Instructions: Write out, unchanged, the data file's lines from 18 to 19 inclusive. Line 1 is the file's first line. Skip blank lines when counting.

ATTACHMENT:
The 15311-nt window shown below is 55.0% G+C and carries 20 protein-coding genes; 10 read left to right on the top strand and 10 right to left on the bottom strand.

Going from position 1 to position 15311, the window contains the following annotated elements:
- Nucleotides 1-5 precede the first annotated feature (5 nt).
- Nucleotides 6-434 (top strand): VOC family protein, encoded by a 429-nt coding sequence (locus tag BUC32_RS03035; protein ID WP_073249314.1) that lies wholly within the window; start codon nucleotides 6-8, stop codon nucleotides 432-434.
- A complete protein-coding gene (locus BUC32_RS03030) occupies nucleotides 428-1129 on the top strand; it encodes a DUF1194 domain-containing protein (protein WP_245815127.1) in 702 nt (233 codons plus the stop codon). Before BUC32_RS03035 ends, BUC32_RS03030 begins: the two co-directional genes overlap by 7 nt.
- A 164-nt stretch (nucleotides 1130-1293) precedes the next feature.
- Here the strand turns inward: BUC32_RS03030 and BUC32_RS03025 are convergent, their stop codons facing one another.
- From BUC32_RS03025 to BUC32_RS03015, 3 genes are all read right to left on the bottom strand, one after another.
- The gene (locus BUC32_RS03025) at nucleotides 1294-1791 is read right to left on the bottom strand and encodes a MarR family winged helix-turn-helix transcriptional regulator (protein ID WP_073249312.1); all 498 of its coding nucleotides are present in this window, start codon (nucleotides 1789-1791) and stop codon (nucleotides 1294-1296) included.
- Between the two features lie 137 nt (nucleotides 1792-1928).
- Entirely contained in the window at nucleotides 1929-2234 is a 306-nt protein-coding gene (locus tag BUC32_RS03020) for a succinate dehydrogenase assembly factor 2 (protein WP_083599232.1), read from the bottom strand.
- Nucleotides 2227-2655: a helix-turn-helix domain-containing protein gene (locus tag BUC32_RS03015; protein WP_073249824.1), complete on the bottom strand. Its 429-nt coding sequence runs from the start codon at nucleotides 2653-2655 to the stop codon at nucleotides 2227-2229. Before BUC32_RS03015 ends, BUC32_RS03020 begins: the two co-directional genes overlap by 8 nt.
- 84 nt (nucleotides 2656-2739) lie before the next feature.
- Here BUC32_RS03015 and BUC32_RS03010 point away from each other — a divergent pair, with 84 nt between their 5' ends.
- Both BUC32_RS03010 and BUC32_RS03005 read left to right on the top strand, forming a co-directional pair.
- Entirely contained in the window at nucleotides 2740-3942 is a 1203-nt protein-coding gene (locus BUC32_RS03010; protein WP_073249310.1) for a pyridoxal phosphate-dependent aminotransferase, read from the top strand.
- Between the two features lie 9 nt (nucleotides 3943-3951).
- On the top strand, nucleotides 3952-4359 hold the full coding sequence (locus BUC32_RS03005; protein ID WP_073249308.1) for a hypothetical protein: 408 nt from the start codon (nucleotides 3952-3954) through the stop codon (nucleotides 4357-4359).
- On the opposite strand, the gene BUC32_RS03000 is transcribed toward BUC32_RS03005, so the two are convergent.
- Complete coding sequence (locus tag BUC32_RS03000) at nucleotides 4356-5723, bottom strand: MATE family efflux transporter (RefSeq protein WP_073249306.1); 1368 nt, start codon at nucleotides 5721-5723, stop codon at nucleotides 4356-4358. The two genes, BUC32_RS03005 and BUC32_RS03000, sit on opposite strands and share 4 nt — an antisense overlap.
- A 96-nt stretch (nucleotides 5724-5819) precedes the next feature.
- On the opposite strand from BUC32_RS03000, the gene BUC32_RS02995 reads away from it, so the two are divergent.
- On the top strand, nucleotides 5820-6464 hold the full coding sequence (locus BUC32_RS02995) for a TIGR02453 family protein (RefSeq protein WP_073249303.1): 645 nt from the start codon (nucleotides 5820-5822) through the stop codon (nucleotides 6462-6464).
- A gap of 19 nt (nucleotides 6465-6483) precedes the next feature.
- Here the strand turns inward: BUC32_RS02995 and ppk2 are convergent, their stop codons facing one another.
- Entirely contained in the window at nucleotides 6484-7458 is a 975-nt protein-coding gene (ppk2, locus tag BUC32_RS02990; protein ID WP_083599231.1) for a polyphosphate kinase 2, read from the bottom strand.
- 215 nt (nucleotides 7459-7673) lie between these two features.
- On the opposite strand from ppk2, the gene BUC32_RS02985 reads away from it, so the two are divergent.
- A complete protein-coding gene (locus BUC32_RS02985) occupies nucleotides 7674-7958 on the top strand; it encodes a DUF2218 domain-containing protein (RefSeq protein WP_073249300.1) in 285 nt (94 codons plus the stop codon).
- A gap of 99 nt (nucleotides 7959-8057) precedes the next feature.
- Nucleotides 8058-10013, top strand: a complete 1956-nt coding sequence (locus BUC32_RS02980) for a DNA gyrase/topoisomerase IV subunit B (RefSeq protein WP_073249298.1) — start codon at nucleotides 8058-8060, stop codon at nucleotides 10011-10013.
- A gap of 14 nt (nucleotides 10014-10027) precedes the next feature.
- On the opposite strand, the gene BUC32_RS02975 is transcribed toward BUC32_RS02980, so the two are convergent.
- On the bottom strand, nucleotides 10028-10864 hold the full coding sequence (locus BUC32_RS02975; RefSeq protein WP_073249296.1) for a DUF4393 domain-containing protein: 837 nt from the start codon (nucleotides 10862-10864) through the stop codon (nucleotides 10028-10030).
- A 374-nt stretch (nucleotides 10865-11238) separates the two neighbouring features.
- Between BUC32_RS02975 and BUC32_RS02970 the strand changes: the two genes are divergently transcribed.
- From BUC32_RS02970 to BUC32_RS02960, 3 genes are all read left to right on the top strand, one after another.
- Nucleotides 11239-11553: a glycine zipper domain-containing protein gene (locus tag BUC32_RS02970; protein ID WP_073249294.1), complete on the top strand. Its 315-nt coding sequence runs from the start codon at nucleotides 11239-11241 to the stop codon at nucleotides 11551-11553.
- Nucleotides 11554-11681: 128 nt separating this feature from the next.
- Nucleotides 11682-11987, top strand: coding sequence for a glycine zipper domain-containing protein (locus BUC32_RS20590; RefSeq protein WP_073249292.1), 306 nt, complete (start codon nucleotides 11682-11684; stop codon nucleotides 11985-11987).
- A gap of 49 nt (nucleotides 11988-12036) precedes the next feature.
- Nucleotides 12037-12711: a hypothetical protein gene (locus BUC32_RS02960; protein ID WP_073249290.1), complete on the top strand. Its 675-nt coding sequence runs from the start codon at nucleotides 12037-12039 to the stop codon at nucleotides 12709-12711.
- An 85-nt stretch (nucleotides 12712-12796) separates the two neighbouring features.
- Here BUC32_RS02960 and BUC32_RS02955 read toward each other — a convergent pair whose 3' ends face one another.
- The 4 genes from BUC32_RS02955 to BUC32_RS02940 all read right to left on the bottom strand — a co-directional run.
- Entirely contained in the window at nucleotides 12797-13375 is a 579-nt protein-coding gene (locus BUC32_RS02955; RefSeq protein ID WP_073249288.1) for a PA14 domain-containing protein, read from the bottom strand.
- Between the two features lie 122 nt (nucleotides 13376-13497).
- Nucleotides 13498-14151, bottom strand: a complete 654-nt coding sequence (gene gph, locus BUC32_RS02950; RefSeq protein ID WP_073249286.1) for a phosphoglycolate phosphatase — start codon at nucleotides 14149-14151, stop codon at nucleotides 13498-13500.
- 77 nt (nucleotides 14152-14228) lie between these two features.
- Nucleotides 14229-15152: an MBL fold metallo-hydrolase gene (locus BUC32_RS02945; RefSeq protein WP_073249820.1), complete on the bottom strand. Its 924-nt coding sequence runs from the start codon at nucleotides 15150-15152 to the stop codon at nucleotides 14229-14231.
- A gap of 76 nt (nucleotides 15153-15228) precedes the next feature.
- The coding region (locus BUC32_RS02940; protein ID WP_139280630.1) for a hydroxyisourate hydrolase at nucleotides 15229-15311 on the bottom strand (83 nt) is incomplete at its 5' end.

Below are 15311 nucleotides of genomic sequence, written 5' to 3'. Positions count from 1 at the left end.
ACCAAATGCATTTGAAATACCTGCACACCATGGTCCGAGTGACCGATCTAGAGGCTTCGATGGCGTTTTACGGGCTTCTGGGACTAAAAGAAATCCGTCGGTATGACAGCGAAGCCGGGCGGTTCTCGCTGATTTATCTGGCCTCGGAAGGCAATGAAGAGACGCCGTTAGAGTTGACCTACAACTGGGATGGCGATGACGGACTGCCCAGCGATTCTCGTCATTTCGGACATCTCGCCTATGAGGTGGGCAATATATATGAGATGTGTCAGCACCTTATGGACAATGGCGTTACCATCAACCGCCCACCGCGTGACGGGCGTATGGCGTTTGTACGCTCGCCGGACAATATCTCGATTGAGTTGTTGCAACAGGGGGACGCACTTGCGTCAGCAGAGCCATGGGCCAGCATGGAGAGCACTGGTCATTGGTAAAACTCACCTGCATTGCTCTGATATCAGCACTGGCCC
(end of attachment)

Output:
- On the top strand, nucleotides 3952-4359 hold the full coding sequence (locus BUC32_RS03005; protein ID WP_073249308.1) for a hypothetical protein: 408 nt from the start codon (nucleotides 3952-3954) through the stop codon (nucleotides 4357-4359).
- On the opposite strand, the gene BUC32_RS03000 is transcribed toward BUC32_RS03005, so the two are convergent.